Just an hour outside of the city from St. Pancras, Brighton is to London what Coney Island is to New York: a gaudy, flamboyant and necessary seaside escape to urban life. Once the home to the Prince Regent, who threw massive bashes for England’s partying elite at the Oriental-inspired Royal Pavilion, the city still rides on a rich artistic life, and also a thriving gay population, as it holds the highest number of gay people outside of London.
The city champions its Brighton pier, established in 1899 and offering typical carnival fried fare and shooting-cans arcade games, while the other, older West Pier was sadly burnt down in 1975. Physically, the town consists of mostly two-story Georgian townhouses and cobbly, sand-free beaches best enjoyed with fish and chips to watch seagulls spiraling into the setting sun.
A popular destination for Uni kids on break, the area holds some 400 pubs, live gig venues and multiple nightclubs; it’s enough to keep denizens entertained for weeks at a time. While staid institutions like the five-star Grand Hotel are serviceable, more enjoyable are the number of B&Bs and the boutique designer hotels—Nineteen and Drakes are top notch—brimming with locals and colorful stories. DJ Fat Boy Slim and the famed Banksy call Brighton home, as does the annual Brighton Fringe Festival, which has evolved into the second largest in the world and has seen the likes of Chuck Palahniuk and Irvine Welsh perform.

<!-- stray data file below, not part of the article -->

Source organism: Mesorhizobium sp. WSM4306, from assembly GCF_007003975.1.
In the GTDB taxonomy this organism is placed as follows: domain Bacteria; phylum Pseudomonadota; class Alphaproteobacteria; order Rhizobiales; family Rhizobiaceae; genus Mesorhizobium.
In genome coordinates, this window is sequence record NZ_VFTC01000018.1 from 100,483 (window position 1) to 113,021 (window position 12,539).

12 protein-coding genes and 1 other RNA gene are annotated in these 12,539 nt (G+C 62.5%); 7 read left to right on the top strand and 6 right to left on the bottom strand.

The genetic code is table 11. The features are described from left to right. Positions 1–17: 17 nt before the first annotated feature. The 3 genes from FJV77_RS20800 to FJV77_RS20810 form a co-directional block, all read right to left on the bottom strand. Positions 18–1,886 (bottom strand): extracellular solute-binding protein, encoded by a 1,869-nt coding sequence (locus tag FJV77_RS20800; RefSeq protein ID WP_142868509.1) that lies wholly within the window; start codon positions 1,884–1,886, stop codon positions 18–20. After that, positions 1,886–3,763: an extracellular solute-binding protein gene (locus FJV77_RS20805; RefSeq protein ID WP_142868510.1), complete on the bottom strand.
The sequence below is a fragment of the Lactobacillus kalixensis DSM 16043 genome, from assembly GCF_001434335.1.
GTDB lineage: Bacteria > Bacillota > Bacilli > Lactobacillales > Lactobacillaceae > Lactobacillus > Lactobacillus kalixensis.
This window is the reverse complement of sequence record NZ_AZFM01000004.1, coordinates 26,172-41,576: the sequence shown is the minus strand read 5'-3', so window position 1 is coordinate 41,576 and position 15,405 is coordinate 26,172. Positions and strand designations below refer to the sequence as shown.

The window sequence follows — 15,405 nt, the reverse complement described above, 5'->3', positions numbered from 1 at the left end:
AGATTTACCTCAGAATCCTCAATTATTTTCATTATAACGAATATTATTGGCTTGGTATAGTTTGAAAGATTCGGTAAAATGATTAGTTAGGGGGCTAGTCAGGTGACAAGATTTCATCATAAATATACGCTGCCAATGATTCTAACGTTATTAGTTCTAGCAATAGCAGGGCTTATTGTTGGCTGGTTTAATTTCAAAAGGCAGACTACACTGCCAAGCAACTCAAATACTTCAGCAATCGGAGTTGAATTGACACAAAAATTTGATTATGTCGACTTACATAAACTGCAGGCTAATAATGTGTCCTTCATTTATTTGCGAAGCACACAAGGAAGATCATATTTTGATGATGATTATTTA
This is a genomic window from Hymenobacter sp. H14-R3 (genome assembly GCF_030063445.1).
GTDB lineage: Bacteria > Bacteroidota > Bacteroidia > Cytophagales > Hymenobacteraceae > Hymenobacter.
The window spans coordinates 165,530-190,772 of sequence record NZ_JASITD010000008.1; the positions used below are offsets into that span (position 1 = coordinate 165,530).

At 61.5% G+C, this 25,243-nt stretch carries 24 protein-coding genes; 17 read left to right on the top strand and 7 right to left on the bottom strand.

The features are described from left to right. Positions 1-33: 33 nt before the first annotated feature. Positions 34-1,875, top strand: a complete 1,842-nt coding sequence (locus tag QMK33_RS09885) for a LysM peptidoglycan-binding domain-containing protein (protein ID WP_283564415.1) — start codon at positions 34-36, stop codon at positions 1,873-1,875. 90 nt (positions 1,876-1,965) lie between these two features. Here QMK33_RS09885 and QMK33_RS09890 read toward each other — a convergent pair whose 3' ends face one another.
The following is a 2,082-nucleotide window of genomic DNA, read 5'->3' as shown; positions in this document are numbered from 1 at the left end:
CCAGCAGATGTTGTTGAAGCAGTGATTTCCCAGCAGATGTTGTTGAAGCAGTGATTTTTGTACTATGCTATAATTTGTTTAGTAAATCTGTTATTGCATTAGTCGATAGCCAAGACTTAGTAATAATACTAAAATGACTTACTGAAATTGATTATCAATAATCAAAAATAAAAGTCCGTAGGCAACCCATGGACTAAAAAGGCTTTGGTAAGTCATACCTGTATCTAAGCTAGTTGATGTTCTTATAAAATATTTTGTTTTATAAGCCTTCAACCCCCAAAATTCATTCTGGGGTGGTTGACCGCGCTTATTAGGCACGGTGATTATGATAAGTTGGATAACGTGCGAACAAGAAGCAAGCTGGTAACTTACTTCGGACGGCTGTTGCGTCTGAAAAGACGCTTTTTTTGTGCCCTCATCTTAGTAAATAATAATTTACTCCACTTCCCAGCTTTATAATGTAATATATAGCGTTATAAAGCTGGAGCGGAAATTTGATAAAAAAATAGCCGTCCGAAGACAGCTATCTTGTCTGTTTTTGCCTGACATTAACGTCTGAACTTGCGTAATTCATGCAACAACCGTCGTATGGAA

Consumers will be happy too: winding lanes showcase an eclectic range of shops from high-end boutiques to markets selling the likes of vintage cameras and Beatles lunchboxes. A large graffiti following enjoys the city’s extensive range of skateboarding spots.